SAN FRANCISCO — Are you dreaming of retiring? Or is fear of forced retirement a better description of your perspective?
Given the average age of owners of drycleaning operations, a common request for consulting assistance is: “Can you help me determine if I can afford to retire?”
That determination requires close examination of many factors.
Immediate — There may be a reason that retirement is mandatory immediately. Some of these motivations include health issues, board or partner decisions, or perhaps you have just had enough and can’t face the trials of commerce any longer. Surprisingly, the last of this group may be the easiest to accept and implement, because the decision is yours.
If retirement is imminent, it is essential to take a critical look at your retirement needs, both financial and otherwise.
A good financial advisor can help you realistically assess what your current assets can provide relative to time value of money and expected expenses during retirement. In conjunction with your accountant, the advisor can help determine which assets should be reallocated to best fit your expected needs.
An intensive profit/loss review of the distribution channels might indicate that closing unprofitable stores, routes or divisions will provide the needed cash flow from the remaining profitable outlets.
An underutilized plant or store could be partially sublet to a compatible business without reducing the operational efficiency and potentially adding to the positive cash stream.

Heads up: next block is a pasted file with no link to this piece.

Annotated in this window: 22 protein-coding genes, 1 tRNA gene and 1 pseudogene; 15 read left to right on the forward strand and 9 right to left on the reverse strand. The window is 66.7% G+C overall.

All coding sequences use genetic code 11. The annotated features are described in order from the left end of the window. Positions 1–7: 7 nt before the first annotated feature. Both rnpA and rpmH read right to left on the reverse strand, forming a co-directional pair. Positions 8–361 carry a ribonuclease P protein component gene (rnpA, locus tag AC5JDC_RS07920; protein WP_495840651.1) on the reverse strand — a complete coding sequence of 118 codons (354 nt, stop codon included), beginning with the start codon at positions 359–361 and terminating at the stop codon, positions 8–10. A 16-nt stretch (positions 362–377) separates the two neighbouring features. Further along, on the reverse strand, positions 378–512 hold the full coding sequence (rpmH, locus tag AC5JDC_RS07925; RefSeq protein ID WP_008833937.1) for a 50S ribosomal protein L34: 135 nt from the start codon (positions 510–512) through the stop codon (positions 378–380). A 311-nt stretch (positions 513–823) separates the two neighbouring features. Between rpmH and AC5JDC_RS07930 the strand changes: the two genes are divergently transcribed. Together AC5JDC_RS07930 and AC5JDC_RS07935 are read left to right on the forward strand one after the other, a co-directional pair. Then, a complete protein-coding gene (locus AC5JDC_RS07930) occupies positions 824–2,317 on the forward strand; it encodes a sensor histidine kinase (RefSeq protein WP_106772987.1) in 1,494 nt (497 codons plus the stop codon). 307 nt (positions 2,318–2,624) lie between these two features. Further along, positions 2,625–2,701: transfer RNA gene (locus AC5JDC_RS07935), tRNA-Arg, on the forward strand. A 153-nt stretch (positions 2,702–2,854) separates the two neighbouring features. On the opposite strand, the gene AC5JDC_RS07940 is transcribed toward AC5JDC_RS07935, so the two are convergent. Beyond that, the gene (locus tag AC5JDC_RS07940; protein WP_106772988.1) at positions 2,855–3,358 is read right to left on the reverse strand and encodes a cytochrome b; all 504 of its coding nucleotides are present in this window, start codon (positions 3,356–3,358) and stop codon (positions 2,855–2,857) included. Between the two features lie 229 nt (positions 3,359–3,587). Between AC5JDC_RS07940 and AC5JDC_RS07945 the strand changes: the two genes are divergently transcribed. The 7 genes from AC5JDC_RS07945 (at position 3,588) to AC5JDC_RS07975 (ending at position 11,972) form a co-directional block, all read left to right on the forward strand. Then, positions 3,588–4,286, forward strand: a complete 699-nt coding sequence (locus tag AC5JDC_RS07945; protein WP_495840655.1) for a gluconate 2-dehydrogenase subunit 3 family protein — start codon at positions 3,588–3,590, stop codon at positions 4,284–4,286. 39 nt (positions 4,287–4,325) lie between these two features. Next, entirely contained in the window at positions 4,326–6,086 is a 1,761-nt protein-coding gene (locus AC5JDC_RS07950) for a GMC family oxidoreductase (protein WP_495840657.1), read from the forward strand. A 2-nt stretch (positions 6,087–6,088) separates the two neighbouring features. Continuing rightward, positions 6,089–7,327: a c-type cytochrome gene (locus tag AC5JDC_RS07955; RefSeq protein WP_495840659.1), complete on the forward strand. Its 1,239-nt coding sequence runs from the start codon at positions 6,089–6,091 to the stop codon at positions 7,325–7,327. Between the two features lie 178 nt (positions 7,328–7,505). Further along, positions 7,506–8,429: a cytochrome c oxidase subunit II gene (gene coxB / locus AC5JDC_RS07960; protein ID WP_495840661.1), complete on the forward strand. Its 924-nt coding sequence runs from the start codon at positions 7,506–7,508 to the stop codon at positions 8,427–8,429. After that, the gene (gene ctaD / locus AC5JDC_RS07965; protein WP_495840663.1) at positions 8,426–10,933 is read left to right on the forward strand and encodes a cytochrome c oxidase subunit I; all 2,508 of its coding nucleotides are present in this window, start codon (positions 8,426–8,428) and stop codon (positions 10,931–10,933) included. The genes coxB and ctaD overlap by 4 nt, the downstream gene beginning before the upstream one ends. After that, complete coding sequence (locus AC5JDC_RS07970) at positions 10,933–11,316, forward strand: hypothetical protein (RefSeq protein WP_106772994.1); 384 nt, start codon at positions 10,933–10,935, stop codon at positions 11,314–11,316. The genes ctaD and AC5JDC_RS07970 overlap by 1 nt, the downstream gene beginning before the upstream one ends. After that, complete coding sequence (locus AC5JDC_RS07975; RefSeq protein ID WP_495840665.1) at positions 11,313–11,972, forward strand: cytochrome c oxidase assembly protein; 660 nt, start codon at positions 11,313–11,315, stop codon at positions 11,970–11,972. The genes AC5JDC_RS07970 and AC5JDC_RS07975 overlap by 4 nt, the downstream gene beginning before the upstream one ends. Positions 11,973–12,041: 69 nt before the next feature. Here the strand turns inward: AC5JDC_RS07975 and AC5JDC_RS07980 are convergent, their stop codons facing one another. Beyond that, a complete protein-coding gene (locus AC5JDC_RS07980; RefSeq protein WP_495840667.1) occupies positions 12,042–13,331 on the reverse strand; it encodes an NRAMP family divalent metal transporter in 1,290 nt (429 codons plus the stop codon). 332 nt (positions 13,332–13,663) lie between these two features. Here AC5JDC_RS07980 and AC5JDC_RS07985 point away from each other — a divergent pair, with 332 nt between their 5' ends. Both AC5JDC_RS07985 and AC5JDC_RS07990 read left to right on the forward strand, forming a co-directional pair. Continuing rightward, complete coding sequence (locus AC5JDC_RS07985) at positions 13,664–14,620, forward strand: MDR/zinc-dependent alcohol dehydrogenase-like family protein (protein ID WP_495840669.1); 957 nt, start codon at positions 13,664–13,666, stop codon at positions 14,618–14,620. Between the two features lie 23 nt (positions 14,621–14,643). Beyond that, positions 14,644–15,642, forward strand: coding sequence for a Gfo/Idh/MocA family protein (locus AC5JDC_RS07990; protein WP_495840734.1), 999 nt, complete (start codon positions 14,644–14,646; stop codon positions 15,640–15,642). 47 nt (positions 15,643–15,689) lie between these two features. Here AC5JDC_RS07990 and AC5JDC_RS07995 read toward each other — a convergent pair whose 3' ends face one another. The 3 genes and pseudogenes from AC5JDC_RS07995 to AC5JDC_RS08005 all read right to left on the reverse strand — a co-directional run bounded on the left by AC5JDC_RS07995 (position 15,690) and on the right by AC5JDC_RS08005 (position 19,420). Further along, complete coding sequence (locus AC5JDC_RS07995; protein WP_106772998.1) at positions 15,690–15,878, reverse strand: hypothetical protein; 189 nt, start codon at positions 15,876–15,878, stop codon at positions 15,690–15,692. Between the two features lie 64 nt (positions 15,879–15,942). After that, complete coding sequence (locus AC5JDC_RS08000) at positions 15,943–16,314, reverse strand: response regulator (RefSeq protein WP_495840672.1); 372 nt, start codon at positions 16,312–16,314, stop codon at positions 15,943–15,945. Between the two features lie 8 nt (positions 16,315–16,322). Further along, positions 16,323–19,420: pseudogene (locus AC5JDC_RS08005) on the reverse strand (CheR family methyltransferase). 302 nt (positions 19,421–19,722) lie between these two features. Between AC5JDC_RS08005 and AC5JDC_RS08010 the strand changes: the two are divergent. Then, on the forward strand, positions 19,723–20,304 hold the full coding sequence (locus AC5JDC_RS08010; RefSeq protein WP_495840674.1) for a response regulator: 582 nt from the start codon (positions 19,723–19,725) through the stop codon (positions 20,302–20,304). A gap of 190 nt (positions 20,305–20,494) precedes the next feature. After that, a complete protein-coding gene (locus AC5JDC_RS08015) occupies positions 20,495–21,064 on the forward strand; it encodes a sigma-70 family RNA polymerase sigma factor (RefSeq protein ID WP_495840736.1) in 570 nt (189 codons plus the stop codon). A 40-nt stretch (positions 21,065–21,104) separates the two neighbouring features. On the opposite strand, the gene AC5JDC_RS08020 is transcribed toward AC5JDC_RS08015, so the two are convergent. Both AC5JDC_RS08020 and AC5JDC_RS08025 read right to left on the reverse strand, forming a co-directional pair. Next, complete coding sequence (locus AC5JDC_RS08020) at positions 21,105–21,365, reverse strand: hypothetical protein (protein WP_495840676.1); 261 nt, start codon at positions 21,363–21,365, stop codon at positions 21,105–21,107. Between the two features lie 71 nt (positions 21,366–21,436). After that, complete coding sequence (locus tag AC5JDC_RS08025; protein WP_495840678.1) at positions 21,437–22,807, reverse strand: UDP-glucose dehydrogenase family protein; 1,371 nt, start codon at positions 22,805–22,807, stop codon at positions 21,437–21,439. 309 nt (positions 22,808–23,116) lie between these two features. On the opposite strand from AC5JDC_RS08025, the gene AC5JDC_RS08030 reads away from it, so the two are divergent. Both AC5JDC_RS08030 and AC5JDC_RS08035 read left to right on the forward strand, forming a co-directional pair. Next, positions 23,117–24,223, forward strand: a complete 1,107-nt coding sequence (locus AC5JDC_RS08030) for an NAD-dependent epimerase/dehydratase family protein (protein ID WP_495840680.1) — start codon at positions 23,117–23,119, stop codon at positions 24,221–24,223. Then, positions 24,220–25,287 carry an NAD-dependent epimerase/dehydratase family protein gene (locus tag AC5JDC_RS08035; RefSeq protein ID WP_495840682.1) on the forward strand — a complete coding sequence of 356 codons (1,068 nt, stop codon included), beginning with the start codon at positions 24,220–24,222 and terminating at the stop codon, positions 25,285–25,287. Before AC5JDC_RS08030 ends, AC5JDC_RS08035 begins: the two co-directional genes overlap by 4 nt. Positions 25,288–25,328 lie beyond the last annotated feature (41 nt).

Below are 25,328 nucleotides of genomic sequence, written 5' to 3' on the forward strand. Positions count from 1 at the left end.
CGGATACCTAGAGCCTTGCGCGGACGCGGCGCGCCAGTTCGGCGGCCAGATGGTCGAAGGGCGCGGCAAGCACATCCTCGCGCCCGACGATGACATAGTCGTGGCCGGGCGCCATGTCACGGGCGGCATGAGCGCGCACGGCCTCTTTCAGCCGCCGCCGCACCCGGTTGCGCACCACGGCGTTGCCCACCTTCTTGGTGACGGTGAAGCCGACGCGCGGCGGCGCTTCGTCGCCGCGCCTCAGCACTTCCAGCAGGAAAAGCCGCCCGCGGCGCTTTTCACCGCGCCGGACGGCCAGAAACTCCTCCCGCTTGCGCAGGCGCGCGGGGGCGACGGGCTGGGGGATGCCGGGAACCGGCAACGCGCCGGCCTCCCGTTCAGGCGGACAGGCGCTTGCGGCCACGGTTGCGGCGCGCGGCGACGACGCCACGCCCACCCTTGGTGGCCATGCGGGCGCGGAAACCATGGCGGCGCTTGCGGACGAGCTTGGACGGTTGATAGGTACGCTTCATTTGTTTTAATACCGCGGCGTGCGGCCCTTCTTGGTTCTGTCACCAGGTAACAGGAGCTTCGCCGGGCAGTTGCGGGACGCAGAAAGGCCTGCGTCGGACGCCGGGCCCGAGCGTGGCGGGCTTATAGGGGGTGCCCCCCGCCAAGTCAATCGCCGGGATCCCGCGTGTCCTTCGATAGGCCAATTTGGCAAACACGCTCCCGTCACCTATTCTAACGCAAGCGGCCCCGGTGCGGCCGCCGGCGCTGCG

Six Months — With a few months’ warning, these steps can be taken without the immense pressure of immediacy, and other options can also be considered and implemented, potentially with the owner’s involvement.
One to Three Years — A longer time horizon can provide enough time to identify internally, or hire externally, a general manager candidate and to train them to manage with your specific processes and procedures.
Again, considering an installment sale allows the tax impact to be spread over multiple years.
Three Years or More — Depending upon the age of family members, long-term planning may provide enough time for adult children to determine if they want to participate in the family business.
Continuing to own is, in a sense, the same as rebuying since it is a decision to continue the investment.
Factor into your decision where you want to spend your time and whether it is realistic to visit periodically and how often. Many tools are available that can supplement or replace “being there,” such as cameras in stores, and remote tie-ins to systems and meetings. Whatever your reasons for combining ownership and retirement, careful planning can make it more rewarding.
To read Part 1, go HERE.